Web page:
It is estimated that more than 50% of women experience some degree of pain with their menses. This ranges from tolerable cramping to excruciating pain requiring the use of over the counter drugs such as Advil, Ibuprofen and Naproxen. Symptoms are often accompanied by headaches, diarrhea/constipation, nausea and fatigue to name a few. The conventional pharmaceutical treatment for menstrual pain is either the use of drugs to deal with the pain or hormonal birth control. Although these measures may seem effective, they function to mask the symptoms at hand but do not necessarily address the root cause(s) such as:
- Hormonal imbalance
- Excessive muscular and fascial tension of the structures surrounding and associated with the female reproductive system
- Uterine growths e.g. fibroids, ovarian cysts
- Scarring of the uterine wall(adhesions)
- Endometriosis- a condition where cells of the uterine lining migrate and grow outside of the uterus.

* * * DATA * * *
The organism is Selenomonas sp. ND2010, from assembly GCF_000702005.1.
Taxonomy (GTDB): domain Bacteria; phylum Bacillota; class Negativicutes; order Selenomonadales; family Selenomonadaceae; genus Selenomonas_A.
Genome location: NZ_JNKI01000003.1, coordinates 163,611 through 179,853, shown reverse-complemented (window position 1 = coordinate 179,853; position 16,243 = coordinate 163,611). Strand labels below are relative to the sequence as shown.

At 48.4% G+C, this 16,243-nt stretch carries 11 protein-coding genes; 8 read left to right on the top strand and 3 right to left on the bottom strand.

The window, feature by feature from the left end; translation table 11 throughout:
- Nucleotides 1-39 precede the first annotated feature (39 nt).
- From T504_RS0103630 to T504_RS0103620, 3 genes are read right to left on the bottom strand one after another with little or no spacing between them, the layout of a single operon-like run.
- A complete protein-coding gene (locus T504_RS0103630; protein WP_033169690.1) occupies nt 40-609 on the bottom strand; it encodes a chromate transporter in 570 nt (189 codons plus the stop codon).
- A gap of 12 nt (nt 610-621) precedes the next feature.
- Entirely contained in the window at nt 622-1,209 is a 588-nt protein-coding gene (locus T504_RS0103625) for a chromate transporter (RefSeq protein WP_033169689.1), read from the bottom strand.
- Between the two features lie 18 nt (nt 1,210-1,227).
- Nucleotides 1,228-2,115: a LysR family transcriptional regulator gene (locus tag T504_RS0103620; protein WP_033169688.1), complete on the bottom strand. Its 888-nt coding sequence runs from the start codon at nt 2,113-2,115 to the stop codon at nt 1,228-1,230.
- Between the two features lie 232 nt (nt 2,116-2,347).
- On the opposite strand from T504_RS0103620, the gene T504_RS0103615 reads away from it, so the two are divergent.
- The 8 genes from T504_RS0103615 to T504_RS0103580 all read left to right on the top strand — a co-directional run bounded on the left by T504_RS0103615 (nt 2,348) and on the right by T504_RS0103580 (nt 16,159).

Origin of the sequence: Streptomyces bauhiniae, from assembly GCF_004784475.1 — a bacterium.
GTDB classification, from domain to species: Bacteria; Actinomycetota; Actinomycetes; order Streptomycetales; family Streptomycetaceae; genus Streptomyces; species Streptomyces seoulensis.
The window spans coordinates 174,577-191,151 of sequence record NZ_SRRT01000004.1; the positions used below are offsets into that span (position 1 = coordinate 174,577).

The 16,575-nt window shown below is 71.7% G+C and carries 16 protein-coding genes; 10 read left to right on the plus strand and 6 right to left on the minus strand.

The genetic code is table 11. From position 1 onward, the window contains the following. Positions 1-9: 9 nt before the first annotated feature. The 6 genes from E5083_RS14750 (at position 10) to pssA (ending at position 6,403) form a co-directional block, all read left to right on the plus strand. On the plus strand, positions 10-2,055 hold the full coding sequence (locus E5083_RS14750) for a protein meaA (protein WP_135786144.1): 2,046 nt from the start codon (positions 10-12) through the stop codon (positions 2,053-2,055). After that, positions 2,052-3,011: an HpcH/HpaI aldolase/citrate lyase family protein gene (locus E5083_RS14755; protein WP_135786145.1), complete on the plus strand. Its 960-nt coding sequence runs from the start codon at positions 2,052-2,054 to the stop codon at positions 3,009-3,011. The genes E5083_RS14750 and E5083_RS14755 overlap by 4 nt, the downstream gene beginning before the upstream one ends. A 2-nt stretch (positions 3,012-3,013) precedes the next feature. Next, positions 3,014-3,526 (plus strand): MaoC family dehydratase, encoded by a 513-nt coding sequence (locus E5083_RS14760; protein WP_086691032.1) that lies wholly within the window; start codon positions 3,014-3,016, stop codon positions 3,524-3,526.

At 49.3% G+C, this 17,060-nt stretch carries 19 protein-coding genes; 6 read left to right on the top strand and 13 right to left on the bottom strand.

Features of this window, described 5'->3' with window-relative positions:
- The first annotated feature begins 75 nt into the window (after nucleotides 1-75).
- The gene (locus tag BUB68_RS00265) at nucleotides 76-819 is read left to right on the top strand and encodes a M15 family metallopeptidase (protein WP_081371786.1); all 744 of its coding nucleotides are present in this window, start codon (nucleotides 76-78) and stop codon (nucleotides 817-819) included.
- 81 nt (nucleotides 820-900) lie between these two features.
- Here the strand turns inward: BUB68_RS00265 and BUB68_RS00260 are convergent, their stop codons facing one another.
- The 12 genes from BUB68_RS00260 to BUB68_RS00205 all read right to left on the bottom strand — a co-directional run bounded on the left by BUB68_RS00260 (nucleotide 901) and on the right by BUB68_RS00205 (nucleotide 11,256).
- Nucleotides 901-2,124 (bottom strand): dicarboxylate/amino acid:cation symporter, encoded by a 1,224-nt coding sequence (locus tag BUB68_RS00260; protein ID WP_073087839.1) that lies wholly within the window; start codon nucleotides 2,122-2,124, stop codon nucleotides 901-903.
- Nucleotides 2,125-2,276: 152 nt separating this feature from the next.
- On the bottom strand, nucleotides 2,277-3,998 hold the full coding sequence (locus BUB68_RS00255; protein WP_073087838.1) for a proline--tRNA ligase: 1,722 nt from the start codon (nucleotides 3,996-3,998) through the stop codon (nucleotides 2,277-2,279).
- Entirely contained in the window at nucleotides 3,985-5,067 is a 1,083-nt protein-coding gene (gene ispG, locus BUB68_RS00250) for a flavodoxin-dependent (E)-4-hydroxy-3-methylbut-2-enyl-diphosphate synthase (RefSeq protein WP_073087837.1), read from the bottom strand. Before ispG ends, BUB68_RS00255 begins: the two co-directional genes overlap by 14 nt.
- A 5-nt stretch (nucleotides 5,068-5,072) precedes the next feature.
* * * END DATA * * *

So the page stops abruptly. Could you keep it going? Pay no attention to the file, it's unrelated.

- Pelvic inflammatory disease(PID)-infection of the fallopian tubes which can spread to the ovaries, uterus and cervix
- Lifestyle and dietary habits- stress, inactivity and poor diet
So how can osteopathy help?
Osteopathy helps to relieve excessive tensions which can contribute to menstrual dysfunction. Treatment is directed mainly at the head/neck, lower back, sacrum, pelvic floor muscles (externally with clothing on), the diaphragm, digestive system and the liver. When these structures move freely without restriction, the propensity for pain to exist is diminished. In the longer term, this translates to a reduced reliance on medications, which can have damaging effects to organs with long-term use.
It is advisable to support treatments with some lifestyle and dietary changes, mainly:
- Clean up our diet: minimise or eliminate processed foods and refined carbohydrates e. g candy, chocolates, cookies, chips, pop etc.
- Eating your veggies
- Increasing activity levels
- Supplementing with Magnesium- it acts as a muscle relaxant
- Red raspberry leaf tea (daily)- promotes relaxation of the uterine walls.
Supporting treatments such as acupuncture, naturopathy or traditional Chinese medicine may also be beneficial in some cases.